When Nils Völker came across a website that sold cheap electronic parts big tech companies no longer needed, his interest was piqued. He bought loads of computer cooling fans, without really knowing what he would use them for. He started turning them on and placing flags in front of them, and they would flutter as if waving in the wind. “At some point I just tried it with garbage bags, watching them inflate and deflate, and I just loved the way it looked,” he says. Nils paired more and more fans and bags together, initially aiming to make a giant version of the game Pong, with the inflating bags slowly recreating the movement of the ball and the platforms. “I made a mistake when uploading a program to the fans, so instead of all inflating at the same time, they went one after the other. And it just looked so beautiful. It was this wave-like movement.” He loved the result so much that he’s since used the setup in multiple exhibitions: hundreds of bags inflating and deflating in a fluid motion like a huge plastic set of lungs.
This strange, serendipitous process isn’t out of the ordinary for Nils. “I don’t have a message in mind at the start and then find the best materials to use to put it across,” he says. “It’s the other way around. I find materials and I’m happy if they end up sending a message.”
Nils has a whole studio full of odd little electronic items and gadgets, mostly collected from his days building DIY robots at home. He began his career as a graphic designer working on corporate design and book projects, but would spend his weekends building the small robots using LEGO kits. Over the years, the hobby became more serious and the LEGO made way for more advanced parts, and he’s since been working his way up to building and programming these huge installations. “It took quite a while for me to go from seeing myself as a designer who was doing art on the side, to really feeling and being like an artist,” he says.
Nils plays around with different combinations of odd objects, and once he finds a pairing that works, he’ll start with a prototype. “Often there’s a whole line of slightly improving versions before I start the ‘mass-production,’” he says. “For every project I have to use different skills and techniques which is one aspect of my job I like a lot. The work is extremely diverse, from electronics and programming to things like cast moulding.”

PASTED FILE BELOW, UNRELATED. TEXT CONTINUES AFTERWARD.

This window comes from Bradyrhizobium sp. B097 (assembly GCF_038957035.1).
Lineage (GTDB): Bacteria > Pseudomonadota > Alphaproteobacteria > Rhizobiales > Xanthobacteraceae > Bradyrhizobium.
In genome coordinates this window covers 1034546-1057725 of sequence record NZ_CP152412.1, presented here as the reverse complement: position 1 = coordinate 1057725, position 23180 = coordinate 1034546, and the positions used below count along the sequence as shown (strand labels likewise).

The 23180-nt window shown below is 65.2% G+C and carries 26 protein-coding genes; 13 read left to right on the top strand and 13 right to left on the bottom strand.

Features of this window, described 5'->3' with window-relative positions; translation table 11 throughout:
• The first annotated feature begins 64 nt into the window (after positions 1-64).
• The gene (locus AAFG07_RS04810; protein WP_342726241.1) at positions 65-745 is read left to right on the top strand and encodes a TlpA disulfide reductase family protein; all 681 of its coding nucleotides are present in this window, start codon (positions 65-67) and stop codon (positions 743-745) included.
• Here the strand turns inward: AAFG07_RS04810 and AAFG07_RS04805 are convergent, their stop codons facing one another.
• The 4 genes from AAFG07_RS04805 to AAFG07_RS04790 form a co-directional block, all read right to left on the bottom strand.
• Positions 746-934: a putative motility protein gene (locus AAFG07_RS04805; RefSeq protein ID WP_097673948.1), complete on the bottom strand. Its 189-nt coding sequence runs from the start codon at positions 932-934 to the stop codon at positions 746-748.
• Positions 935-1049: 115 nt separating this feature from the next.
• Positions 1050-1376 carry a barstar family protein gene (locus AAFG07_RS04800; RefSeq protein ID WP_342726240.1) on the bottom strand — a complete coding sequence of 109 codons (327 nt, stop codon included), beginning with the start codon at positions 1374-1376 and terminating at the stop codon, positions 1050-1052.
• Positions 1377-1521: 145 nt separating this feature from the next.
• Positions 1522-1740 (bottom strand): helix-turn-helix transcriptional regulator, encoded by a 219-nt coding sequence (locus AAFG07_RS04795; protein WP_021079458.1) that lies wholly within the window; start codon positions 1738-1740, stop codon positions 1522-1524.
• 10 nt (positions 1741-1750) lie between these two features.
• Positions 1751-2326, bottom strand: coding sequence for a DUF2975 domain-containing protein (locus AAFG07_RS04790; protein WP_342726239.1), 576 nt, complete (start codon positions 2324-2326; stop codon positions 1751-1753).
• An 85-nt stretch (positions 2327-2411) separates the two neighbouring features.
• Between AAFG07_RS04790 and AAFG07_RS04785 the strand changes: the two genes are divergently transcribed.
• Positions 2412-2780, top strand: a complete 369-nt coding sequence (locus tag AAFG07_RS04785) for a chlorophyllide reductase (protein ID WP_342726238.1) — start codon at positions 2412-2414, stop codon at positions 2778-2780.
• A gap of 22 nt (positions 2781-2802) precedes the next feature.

He gives each of his exhibits a fairly generic title, naming them after the number of bags used or the width of the objects he uses. “I really don’t want to force the viewers to see something specific,” he says. “It’s funny the things people sometimes see in a work that I never intended, but once they tell me, I can see that they’re right.” Some people see his huge, breathing sculptures as a nod to plastic pollution in the ocean, with the bags representing the ocean’s organs or the sound of them inflating and deflating reminding them of waves crashing onto a beach. The most common response is that the exhibits are serene and meditative. “I love those responses. My favorite thing is when people just love the way it looks, or how it makes them feel,” he says.
None of his projects make use of objects you’d expect to see in an exhibition, and he’s always finding things in his hoard to experiment with. For another installation, Paddling Pools, he uses, well, paddling pools. He was invited to exhibit in a huge church in France that could be made completely dark.
“I decided from the beginning that it had to be some kind of light work. I had a paddling pool lying around in my collection of items. I did a quick test with some LEDs and it was just really beautiful,” he says. The colorful lights shine through the translucent plastic of the paddling pools, appearing like a section of some alien spacecraft. For 10”, he used motors to make frisbees rotate smoothly on an empty wall.
Just as his process is serendipitous, it seems that having his work exhibited on a large scale has been, too. “I guess it’s a combination of luck and a lot of hard work. The more projects you realize the more your work gets seen by people, and the places I show my work at get bigger,” he says. “But it’s not like I’ve changed anything. I’ve always used everyday objects and materials for my work, and there are so many things out there waiting to be converted into pieces of art!”
A running theme in Nils’ work is the use of these mundane objects that are never really considered to be desirable or attractive, but in the way he uses them, are made into something elegant and graceful. “Everyone has these things in their house, but they aren’t something you’d make art with, because they’re not exclusive or special,” he says. “But if you have a lot of them and they’re working together, in coordinated movement, they can become really beautiful.”